New Delhi: Congress General Secretary Digvijay Singh on Saturday said former Punjab DGP KPS Gill has not given a clean chit to Gujarat Chief Minister Narendra Modi on 2002 riots, but highlighted the mistake and incompetence of the police.
"He has not given a clean chit to him (Modi). In fact, he has said that it was the mistake and incompetence of the police and the political leadership cannot be blamed for it," Singh told media here.
"This does not mean that he has given a clean chit to Modi and KPS Gill is not a judicial officer," he added.
Giving a clean chit to Modi, Gill yesterday said the 2002 riots were a total failure of the police and not political leadership.
"I have written in my book that it was a total police failure and not failure of police leadership," he said.
Gill said it was Gujarat Chief Minister Narendra Modi, who called him there when the riots were taking place.
"His (Modi) intention was to prevent it. When I went there, he did not interfere in my work. And the riots came to an end within three days," said Gill.
"It was the same force and army, but it was not properly utilized. I properly utilized them and everything came to an end. They were not utilized earlier because the local police had no experience of it. So, that was the situation," he added.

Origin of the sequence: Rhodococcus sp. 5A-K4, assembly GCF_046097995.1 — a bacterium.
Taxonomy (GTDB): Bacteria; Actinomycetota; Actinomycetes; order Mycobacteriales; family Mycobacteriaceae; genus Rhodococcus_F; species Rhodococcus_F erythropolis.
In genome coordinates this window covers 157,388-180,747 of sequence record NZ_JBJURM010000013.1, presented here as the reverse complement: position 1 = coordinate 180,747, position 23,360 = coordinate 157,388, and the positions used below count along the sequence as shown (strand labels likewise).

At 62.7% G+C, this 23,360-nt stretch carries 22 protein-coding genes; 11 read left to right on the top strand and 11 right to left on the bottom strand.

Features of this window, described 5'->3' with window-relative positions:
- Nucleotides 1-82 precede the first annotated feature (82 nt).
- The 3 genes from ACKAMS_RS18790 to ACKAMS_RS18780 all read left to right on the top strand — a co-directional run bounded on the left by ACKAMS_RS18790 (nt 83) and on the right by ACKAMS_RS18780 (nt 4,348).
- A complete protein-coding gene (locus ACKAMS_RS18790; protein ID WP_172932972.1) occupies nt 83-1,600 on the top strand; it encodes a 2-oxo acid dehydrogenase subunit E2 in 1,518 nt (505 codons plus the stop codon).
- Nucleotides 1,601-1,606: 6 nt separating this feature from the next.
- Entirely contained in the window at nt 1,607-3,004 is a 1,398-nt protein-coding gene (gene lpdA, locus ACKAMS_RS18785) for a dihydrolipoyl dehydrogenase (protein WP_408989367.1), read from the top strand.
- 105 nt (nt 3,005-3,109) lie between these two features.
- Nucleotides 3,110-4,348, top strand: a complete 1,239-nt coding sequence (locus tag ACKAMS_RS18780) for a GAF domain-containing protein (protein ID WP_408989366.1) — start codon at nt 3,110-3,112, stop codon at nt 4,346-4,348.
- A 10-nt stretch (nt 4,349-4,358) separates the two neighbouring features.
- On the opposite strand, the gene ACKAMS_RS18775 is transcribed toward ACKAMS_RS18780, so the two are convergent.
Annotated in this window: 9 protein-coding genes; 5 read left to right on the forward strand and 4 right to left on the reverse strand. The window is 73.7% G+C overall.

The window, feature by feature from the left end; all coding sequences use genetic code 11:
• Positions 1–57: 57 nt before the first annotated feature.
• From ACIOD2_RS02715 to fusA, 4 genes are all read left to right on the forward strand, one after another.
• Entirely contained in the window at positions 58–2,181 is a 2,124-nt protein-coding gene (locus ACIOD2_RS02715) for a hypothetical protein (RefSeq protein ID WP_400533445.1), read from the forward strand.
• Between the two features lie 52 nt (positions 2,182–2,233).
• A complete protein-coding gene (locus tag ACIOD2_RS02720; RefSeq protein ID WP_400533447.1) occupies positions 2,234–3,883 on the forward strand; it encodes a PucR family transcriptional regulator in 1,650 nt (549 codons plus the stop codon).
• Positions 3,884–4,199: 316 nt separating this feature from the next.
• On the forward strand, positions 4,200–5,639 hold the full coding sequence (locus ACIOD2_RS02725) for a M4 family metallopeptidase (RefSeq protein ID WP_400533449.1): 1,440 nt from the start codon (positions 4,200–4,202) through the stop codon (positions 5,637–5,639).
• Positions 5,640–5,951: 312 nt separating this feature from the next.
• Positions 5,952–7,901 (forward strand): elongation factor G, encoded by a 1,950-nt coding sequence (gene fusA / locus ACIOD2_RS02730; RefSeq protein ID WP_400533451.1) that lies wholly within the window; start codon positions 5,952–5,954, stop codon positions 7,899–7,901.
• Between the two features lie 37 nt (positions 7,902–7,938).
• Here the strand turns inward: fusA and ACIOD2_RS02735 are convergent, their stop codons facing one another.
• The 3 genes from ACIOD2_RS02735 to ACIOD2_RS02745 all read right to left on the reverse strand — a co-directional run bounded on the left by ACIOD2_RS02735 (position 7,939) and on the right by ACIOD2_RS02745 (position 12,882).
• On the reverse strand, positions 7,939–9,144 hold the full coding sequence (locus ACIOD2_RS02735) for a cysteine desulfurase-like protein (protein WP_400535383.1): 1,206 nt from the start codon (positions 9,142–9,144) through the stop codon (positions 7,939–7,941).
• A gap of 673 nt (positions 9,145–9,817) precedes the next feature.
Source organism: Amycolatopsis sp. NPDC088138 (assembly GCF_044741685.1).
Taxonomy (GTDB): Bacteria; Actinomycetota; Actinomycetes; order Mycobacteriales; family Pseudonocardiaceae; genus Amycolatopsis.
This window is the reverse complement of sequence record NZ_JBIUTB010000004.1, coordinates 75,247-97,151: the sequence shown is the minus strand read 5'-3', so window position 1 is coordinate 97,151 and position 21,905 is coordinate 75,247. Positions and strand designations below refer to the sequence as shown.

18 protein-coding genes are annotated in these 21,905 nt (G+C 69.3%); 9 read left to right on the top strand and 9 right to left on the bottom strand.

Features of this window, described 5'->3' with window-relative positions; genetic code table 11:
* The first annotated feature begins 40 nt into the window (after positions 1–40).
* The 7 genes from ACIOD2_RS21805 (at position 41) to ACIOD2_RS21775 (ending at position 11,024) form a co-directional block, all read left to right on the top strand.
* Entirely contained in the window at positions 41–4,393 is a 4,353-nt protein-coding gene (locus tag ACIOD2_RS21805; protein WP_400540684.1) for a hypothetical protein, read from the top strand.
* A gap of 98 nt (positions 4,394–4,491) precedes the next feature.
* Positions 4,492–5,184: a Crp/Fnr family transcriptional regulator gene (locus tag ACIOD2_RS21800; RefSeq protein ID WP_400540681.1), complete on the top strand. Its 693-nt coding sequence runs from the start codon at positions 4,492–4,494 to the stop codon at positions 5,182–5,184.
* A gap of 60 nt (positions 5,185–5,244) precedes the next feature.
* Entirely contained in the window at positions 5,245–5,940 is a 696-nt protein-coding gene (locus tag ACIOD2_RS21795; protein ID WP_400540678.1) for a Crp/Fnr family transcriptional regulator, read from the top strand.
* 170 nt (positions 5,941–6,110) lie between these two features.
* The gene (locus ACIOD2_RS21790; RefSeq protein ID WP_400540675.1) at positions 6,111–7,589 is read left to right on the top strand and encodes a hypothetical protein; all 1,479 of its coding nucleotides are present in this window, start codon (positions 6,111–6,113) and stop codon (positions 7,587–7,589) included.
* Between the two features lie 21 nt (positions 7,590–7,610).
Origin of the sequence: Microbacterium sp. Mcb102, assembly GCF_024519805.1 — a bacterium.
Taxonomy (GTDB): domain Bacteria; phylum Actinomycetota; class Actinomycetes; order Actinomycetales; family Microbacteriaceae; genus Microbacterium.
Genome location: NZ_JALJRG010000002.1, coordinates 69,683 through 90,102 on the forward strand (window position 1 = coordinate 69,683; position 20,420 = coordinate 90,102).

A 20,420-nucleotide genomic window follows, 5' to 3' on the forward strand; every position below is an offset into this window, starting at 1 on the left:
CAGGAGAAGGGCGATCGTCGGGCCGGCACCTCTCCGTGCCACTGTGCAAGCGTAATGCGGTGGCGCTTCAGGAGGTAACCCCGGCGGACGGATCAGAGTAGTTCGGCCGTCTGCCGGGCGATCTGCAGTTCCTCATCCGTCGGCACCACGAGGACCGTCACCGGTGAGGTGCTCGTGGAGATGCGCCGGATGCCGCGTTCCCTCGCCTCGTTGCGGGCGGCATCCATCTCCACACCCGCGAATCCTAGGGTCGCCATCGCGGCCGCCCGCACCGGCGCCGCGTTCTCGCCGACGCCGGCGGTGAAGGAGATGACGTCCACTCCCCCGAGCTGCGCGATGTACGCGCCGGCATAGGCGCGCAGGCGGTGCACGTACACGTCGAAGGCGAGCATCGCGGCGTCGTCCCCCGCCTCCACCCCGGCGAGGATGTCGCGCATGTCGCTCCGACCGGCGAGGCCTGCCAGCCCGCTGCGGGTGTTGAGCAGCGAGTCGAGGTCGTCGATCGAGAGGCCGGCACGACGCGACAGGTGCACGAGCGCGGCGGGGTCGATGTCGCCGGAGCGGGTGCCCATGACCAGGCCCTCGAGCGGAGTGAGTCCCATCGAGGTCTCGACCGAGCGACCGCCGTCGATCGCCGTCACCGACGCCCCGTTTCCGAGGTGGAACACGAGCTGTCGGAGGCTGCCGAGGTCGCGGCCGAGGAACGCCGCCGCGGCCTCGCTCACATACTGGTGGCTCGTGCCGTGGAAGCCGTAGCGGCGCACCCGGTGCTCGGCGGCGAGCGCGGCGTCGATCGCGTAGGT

Gill, who had served as security advisor to the Gujarat Chief Minister in 2002, had earlier on Thursday said that Modi cannot be blamed for post-Godhra riots as it is the job of the police leadership to respond to law and order situations.
"In law and order situations, it is the police leadership which has to respond and not the political leadership," he told media, when asked about his assessment of Modi`s handling of post-Godhra events.
The former Punjab DGP, who was speaking at the launch of his biography - ` KPS Gill: The Paramount Cop`, has lauded Modi in his book.
He says in his book that Modi had `sincere` intentions to end the violence and accused other parties of trying to defame him.
Gill says that the policemen and the administration had become communal after the incident in Godhra and Modi, who had just become the CM, did not have proper grip over the state machinery.
The former Punjab DGP had been appointed as the security advisor to Modi in May, 2002, to bolster efforts to efficiently tackle communal violence in Gujarat.